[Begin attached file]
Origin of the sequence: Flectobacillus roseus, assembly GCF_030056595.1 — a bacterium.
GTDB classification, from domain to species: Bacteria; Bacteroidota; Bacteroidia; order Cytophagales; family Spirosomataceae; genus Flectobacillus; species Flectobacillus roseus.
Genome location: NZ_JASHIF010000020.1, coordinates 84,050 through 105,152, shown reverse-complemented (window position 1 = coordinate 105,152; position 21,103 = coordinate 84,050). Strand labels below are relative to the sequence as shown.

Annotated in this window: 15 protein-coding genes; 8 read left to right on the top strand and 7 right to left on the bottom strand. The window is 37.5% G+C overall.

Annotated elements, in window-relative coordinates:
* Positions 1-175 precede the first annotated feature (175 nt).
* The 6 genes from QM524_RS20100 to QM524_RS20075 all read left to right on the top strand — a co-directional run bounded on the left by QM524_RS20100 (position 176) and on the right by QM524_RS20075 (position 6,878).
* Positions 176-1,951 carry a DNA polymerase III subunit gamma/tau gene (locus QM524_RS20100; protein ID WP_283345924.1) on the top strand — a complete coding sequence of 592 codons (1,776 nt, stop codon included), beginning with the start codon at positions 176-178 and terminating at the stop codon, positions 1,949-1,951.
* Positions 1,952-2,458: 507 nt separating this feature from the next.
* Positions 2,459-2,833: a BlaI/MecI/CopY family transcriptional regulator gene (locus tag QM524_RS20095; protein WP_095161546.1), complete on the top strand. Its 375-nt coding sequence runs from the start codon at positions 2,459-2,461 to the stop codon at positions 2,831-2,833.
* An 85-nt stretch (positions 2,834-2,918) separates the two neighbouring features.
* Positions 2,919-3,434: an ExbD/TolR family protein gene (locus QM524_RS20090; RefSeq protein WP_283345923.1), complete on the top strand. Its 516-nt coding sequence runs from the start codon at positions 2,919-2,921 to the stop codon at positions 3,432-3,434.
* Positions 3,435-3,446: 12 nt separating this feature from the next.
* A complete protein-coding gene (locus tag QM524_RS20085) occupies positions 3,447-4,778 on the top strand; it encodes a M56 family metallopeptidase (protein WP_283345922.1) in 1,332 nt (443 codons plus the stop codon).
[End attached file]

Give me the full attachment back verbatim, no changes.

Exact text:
Origin of the sequence: Flectobacillus roseus, assembly GCF_030056595.1 — a bacterium.
GTDB classification, from domain to species: Bacteria; Bacteroidota; Bacteroidia; order Cytophagales; family Spirosomataceae; genus Flectobacillus; species Flectobacillus roseus.
Genome location: NZ_JASHIF010000020.1, coordinates 84,050 through 105,152, shown reverse-complemented (window position 1 = coordinate 105,152; position 21,103 = coordinate 84,050). Strand labels below are relative to the sequence as shown.

Annotated in this window: 15 protein-coding genes; 8 read left to right on the top strand and 7 right to left on the bottom strand. The window is 37.5% G+C overall.

Annotated elements, in window-relative coordinates:
* Positions 1-175 precede the first annotated feature (175 nt).
* The 6 genes from QM524_RS20100 to QM524_RS20075 all read left to right on the top strand — a co-directional run bounded on the left by QM524_RS20100 (position 176) and on the right by QM524_RS20075 (position 6,878).
* Positions 176-1,951 carry a DNA polymerase III subunit gamma/tau gene (locus QM524_RS20100; protein ID WP_283345924.1) on the top strand — a complete coding sequence of 592 codons (1,776 nt, stop codon included), beginning with the start codon at positions 176-178 and terminating at the stop codon, positions 1,949-1,951.
* Positions 1,952-2,458: 507 nt separating this feature from the next.
* Positions 2,459-2,833: a BlaI/MecI/CopY family transcriptional regulator gene (locus tag QM524_RS20095; protein WP_095161546.1), complete on the top strand. Its 375-nt coding sequence runs from the start codon at positions 2,459-2,461 to the stop codon at positions 2,831-2,833.
* An 85-nt stretch (positions 2,834-2,918) separates the two neighbouring features.
* Positions 2,919-3,434: an ExbD/TolR family protein gene (locus QM524_RS20090; RefSeq protein WP_283345923.1), complete on the top strand. Its 516-nt coding sequence runs from the start codon at positions 2,919-2,921 to the stop codon at positions 3,432-3,434.
* Positions 3,435-3,446: 12 nt separating this feature from the next.
* A complete protein-coding gene (locus tag QM524_RS20085) occupies positions 3,447-4,778 on the top strand; it encodes a M56 family metallopeptidase (protein WP_283345922.1) in 1,332 nt (443 codons plus the stop codon).